“The purpose of this article is to discuss practical elements of elders’ meetings so that God may be maximally glorified by them. I will discuss the consecration of elders’ meetings, their content, and their conduct.”
When the good do bad “It’s always interesting to read the quotations of people who knew a mass murderer before he killed. They usually express complete bafflement that a person who seemed so kind and normal could do something so horrific.”
For those of us brought up in the church, the Gospel of Christ is so, well, so believable. We’re used to it (too used to it). Yes, we have to believe it for ourselves, but it doesn’t shock us or stun us so much (though it should).
But try to put yourself in the shoes of an unbeliever; I’m thinking especially of those who have never heard the Gospel. Have you ever tried to imagine how hard it is for such unbelievers to believe the Gospel message? I mean consider what we’re asking them to believe:
God spoke to lots of people in lots of places about lots of subjects using lots of methods over lots of years, resulting in an infallible document called the Bible that we can totally trust.
That’s actually relatively easy compared to the next bit. Hold on tight because in the person of Jesus Christ:
God became an embryo in the womb of an unmarried virgin.
God was born
God grew up – baby to toddler to infant to teenager to young unmarried man
God learned and slept and tired and thirsted and hungered and sweated and cried and laughed
God lived as a man for 33 years in this world and never committed one sinful act, spoke one sinful word, thought one sinful thought, desired one sinful desire.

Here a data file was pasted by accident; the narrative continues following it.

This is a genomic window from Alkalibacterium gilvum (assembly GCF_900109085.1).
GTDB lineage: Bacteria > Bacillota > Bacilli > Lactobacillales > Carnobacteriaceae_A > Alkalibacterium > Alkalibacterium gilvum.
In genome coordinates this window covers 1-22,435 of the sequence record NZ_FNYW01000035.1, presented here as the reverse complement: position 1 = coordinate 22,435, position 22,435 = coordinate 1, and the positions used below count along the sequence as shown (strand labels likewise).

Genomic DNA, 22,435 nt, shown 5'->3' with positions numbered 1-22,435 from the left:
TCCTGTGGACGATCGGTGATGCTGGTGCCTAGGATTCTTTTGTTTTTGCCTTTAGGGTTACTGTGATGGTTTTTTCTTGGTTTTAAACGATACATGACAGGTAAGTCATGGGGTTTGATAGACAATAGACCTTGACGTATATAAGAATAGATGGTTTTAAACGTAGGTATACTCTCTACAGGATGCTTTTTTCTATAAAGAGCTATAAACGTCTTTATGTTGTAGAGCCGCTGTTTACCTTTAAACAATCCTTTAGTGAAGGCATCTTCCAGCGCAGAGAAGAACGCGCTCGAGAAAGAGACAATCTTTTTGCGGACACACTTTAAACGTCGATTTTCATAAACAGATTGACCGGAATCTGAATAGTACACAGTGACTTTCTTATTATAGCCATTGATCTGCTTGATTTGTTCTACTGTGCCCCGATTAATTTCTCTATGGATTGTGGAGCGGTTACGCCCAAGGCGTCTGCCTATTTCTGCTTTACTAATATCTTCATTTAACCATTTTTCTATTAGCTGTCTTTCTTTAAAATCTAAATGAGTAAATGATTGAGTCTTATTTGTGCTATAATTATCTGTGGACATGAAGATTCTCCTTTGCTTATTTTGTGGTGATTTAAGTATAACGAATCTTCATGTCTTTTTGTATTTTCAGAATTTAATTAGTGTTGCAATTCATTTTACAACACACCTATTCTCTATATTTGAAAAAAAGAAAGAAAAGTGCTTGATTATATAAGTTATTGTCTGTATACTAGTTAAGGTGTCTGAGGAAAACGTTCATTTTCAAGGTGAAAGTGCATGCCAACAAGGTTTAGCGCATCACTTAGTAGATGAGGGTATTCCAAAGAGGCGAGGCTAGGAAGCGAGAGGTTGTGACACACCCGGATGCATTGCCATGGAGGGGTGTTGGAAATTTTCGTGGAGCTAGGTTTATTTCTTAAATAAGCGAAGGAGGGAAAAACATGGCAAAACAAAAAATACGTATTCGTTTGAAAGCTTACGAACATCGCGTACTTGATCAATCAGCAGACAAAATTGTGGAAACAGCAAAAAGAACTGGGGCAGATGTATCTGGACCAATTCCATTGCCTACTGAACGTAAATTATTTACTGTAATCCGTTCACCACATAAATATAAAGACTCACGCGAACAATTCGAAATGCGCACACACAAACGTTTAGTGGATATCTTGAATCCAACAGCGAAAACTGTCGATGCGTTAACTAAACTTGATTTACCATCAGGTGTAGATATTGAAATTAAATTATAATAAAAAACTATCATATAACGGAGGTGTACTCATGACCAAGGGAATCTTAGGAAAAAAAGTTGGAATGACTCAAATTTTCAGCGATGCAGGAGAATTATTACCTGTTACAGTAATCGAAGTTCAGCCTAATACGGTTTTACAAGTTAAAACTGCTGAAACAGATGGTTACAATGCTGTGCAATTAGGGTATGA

God lived as a man for 33 years in this world and never omitted one duty to his parents, his siblings, his friends, his community, his boss, his church, or his civil rulers
But that’s still elementary school compared to what comes next: In Jesus Christ:
God suffered the wrath and curse of God
God was crucified
God came alive again
God went back to heaven with his human body and soul
God runs the universe today in a human body
And if you’re still breathing, brace yourself to graduate to these truths:
God offers the perfect earthly life and justice-satisfying death of Jesus to murderers, rapists, adulterers, gamblers, liars, Jihadists, homosexuals, Pharisees, and even to religious and moral people.
God will save anyone, yes anyone, and everyone, yes everyone that puts their faith in Jesus alone
It does not matter what you have done or not done, if you repent and believe in Jesus you will avoid hell and go to heaven forever when you die
Let me put that a fourth way – you do not contribute one atom of effort to your salvation.
And a fifth – because it is so “unbelievable” – Salvation is a gift to trusters not a reward to workers.
And if anyone’s managed to believe all that, try this for a finalé:
The one life and death of Christ, lived and died 2000 years ago, has saved and is saving millions and millions of people from every country and generation
God will come and live in your heart when you believe in Jesus – and He will never leave you – EVER.
I mean, come on, are you not beginning to sympathize with unbelievers a bit?